The underground mining occurred early, all abandoned before 1934. According to Richard Patrick Joyce in Miners of the Prairie: Life & Labor in the Wilmington, Illinois Coal Field, 1866-1897 (1980), Micajah Adams dug two loads of coal at Aux Sable in 1839-1840, and took coal to Chicago. By 1857, at least six mines were said to have been operating in the Dresden and Morris areas, which were small local mines that stripped 7 to 15 feet of topsoil to reach the coal. The next known mine was shown on the 1874 Atlas of Grundy County, and two others were abandoned before
 
Mining in the Morris Quadrangle
      The earliest mining in this area was reported in the 1850s. In 1853, James Watson found a 5 foot vein of coal on the Schoonmaker's farm, near the Illinois River on Waupecan Creek, which he mined and sold in Chicago (Joyce, 1980). Samuel Wood and Daniel Williams opened the first coal bank in the vicinity of Morris (Sereno) about 1954, which operated in the winters for ten years. James Telfer is attributed with the first shaft mine in Grundy County. This mine was located on the Old Peacock farm in Morris Township, and was 58 ½ feet deep. By 1857, six mines, including Telfer's, were said to have been operating in the Morris and Dresden areas. These mines were small, local mines, which often stripped 7 to 15 feet of topsoil and clay to reach the coal (Joyce, 1980).
      Many of the earliest mines were shaft mines. These often did not have extensive workings, only extending a few hundred feet until drainage, haulage and ventilation became problems. A new shaft was then sunk rather than extending the mine. Because of the problems in the mines and the relatively thin coal found here (2.5 - 3.0 feet thick on average), there were few shipping mines in this area.
      Numerous mines existed in the area around the city of Morris. As early as 1882, the History of Grundy County reported that more than one hundred openings had been made, with many more in the years that followed. Many of the old, small mines known to exist in the areas north and south of Morris have notbeen able to be definitively located.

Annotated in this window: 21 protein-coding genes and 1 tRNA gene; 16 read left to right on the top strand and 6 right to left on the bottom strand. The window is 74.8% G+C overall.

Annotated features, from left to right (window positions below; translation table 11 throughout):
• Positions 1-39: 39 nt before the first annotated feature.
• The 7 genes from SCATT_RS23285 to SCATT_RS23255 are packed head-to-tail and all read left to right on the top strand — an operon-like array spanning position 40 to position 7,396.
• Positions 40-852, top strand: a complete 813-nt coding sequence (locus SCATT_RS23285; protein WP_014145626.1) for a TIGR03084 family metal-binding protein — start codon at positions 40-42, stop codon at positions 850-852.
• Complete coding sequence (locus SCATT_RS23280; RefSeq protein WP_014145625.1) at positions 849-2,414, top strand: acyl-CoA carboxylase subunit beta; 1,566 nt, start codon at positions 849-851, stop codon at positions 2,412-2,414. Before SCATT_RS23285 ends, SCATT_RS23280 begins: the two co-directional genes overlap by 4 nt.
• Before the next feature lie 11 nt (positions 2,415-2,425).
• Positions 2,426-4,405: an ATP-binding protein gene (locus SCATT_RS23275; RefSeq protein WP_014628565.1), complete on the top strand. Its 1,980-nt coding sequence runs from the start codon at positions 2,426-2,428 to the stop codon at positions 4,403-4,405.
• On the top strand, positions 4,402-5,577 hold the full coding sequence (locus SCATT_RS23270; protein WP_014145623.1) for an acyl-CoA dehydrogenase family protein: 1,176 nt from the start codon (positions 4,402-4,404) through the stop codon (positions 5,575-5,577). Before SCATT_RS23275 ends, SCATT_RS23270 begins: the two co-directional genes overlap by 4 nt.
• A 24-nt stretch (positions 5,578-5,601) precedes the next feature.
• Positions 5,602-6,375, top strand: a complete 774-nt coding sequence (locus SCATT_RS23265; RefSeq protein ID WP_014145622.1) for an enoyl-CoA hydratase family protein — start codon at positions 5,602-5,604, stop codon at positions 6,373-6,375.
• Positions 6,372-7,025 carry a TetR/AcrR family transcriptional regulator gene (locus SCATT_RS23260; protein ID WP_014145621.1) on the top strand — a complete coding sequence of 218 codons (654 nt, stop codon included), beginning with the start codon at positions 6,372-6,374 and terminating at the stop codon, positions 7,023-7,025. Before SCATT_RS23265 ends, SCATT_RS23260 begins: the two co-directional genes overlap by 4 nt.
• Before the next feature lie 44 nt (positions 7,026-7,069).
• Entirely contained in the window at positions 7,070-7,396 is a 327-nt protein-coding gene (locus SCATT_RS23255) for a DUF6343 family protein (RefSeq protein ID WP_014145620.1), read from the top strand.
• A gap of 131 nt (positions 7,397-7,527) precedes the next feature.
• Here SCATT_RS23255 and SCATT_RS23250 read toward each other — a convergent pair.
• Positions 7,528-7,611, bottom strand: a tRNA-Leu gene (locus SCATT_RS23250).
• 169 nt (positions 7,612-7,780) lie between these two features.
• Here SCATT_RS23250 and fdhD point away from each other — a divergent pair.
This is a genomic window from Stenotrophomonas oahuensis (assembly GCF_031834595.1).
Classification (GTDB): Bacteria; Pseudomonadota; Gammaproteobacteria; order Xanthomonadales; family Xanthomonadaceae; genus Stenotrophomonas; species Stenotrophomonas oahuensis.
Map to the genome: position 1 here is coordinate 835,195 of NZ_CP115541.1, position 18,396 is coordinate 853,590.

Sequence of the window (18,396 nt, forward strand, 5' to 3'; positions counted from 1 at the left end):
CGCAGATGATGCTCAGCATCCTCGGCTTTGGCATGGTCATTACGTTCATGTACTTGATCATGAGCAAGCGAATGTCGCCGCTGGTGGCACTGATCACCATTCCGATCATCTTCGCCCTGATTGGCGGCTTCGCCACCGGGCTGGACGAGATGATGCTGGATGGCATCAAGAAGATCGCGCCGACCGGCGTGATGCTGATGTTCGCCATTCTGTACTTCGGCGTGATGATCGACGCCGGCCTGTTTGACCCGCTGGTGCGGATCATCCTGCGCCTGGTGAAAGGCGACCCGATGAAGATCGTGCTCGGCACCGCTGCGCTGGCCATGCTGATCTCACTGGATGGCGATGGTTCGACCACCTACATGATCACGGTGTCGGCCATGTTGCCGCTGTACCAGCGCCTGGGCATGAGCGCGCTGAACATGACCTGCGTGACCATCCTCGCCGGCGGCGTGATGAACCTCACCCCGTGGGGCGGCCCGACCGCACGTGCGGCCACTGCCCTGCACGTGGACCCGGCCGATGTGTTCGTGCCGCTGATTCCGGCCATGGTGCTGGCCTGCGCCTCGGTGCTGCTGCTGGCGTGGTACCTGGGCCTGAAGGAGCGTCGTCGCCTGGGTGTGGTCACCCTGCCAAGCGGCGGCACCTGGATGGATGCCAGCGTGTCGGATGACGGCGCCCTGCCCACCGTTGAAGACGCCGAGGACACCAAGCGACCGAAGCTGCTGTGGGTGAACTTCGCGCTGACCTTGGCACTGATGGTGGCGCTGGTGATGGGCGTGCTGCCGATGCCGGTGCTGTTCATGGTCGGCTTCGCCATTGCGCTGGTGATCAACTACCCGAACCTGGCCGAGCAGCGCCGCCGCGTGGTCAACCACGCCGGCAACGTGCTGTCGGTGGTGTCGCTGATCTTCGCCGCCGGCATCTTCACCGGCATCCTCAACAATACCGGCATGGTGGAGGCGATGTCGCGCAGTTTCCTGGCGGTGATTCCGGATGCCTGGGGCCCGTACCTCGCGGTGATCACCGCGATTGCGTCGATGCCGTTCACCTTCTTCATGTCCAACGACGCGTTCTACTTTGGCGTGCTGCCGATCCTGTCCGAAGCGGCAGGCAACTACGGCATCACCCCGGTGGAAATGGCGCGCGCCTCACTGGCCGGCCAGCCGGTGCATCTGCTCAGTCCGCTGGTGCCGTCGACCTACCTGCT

Mining in the Stavanger Quadrangle
      Only one mine was known to have operated in this quadrangle. The Heather Coal Company only operated from 1936 to 1937 with a small operation. This mine lies near the crop line for the Colchester Coal, the predominant coal mined in this part of the state.
 
Mining in the Wilmington Quadrangle
      The first shaft was sunk in this area in 1864 to supply local trade, and was bought the same year by the Robbins Company. In 1866, the Chicago & Wilmington Coal Company was organized. They hired James Braidwood because of his experience with water problems in underground mines. Braidwood worked with the B and C Mines, then formed a cooperative with others and opened the Eagle Mine. By 1873, eleven shafts were operating, including those operated by the Wilmington Coal Mining Company, the Coal, Iron & Transportation Company (A. B. Meeker), Wilmington Coal Mining & Manufacturing Company, Wilmington Star Coal Company, and the Eureka Coal Company. A great deal of the mining in this quadrangle occurred before 1882, when annual production was listed in the Coal Reports. The Chicago, Wilmington & Vermilion Coal Company dominated the area.
      Early mining in the Colchester Coal was by longwall method. In early longwall mining, the coal was removed along a continuously advancing face that produced a circular pattern in ideal conditions. Near Braidwood, the coal was often quite shallow (30 to 65 feet was common), and with little bedrock above the coal to support the glacial till and surface soils, water was a common problem in the early mines. Few of the mines in the Wilmington Quadrangle have developed the circular outline, probably because of avoiding areas where the roof was too poor or too much water infiltrated. The proximity to the Chicago market was a great inducement to try to overcome the difficulties of mining a seam that averaged only 3 feet thick.
      The shallow depth of the coal and lack of adequate roof was a bonus to later mining, which took advantage of large machinery to surface-mine great tracts of land. The large Peabody Northern Mine ceased operations in the early 1970s.